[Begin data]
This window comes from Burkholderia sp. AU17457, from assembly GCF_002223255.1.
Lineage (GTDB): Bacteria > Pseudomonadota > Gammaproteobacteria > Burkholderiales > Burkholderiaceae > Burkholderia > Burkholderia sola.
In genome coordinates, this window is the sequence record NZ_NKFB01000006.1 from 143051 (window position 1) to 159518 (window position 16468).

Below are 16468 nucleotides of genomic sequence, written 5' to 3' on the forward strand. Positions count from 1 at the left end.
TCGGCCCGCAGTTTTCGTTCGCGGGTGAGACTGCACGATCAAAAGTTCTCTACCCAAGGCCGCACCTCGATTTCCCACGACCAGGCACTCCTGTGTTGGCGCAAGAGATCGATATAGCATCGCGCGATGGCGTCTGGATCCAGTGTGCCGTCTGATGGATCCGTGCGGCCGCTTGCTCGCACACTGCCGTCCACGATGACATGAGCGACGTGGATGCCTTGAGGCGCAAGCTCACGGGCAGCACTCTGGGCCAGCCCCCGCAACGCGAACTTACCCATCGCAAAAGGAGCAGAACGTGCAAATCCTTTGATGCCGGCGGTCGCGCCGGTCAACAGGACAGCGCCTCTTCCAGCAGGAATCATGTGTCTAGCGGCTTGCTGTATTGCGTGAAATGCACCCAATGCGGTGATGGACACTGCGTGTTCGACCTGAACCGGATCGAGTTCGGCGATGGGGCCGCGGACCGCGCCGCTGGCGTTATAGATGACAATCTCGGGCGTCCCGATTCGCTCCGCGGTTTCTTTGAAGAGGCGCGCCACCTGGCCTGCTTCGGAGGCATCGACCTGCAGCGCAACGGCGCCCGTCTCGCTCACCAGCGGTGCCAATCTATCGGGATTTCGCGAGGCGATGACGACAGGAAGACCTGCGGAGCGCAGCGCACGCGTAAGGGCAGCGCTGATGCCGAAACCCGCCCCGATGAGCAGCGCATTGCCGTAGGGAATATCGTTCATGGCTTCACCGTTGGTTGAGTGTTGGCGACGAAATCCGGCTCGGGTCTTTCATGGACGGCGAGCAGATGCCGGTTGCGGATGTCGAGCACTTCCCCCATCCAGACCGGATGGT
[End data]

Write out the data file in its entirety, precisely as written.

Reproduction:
This window comes from Burkholderia sp. AU17457, from assembly GCF_002223255.1.
Lineage (GTDB): Bacteria > Pseudomonadota > Gammaproteobacteria > Burkholderiales > Burkholderiaceae > Burkholderia > Burkholderia sola.
In genome coordinates, this window is the sequence record NZ_NKFB01000006.1 from 143051 (window position 1) to 159518 (window position 16468).

Below are 16468 nucleotides of genomic sequence, written 5' to 3' on the forward strand. Positions count from 1 at the left end.
TCGGCCCGCAGTTTTCGTTCGCGGGTGAGACTGCACGATCAAAAGTTCTCTACCCAAGGCCGCACCTCGATTTCCCACGACCAGGCACTCCTGTGTTGGCGCAAGAGATCGATATAGCATCGCGCGATGGCGTCTGGATCCAGTGTGCCGTCTGATGGATCCGTGCGGCCGCTTGCTCGCACACTGCCGTCCACGATGACATGAGCGACGTGGATGCCTTGAGGCGCAAGCTCACGGGCAGCACTCTGGGCCAGCCCCCGCAACGCGAACTTACCCATCGCAAAAGGAGCAGAACGTGCAAATCCTTTGATGCCGGCGGTCGCGCCGGTCAACAGGACAGCGCCTCTTCCAGCAGGAATCATGTGTCTAGCGGCTTGCTGTATTGCGTGAAATGCACCCAATGCGGTGATGGACACTGCGTGTTCGACCTGAACCGGATCGAGTTCGGCGATGGGGCCGCGGACCGCGCCGCTGGCGTTATAGATGACAATCTCGGGCGTCCCGATTCGCTCCGCGGTTTCTTTGAAGAGGCGCGCCACCTGGCCTGCTTCGGAGGCATCGACCTGCAGCGCAACGGCGCCCGTCTCGCTCACCAGCGGTGCCAATCTATCGGGATTTCGCGAGGCGATGACGACAGGAAGACCTGCGGAGCGCAGCGCACGCGTAAGGGCAGCGCTGATGCCGAAACCCGCCCCGATGAGCAGCGCATTGCCGTAGGGAATATCGTTCATGGCTTCACCGTTGGTTGAGTGTTGGCGACGAAATCCGGCTCGGGTCTTTCATGGACGGCGAGCAGATGCCGGTTGCGGATGTCGAGCACTTCCCCCATCCAGACCGGATGGT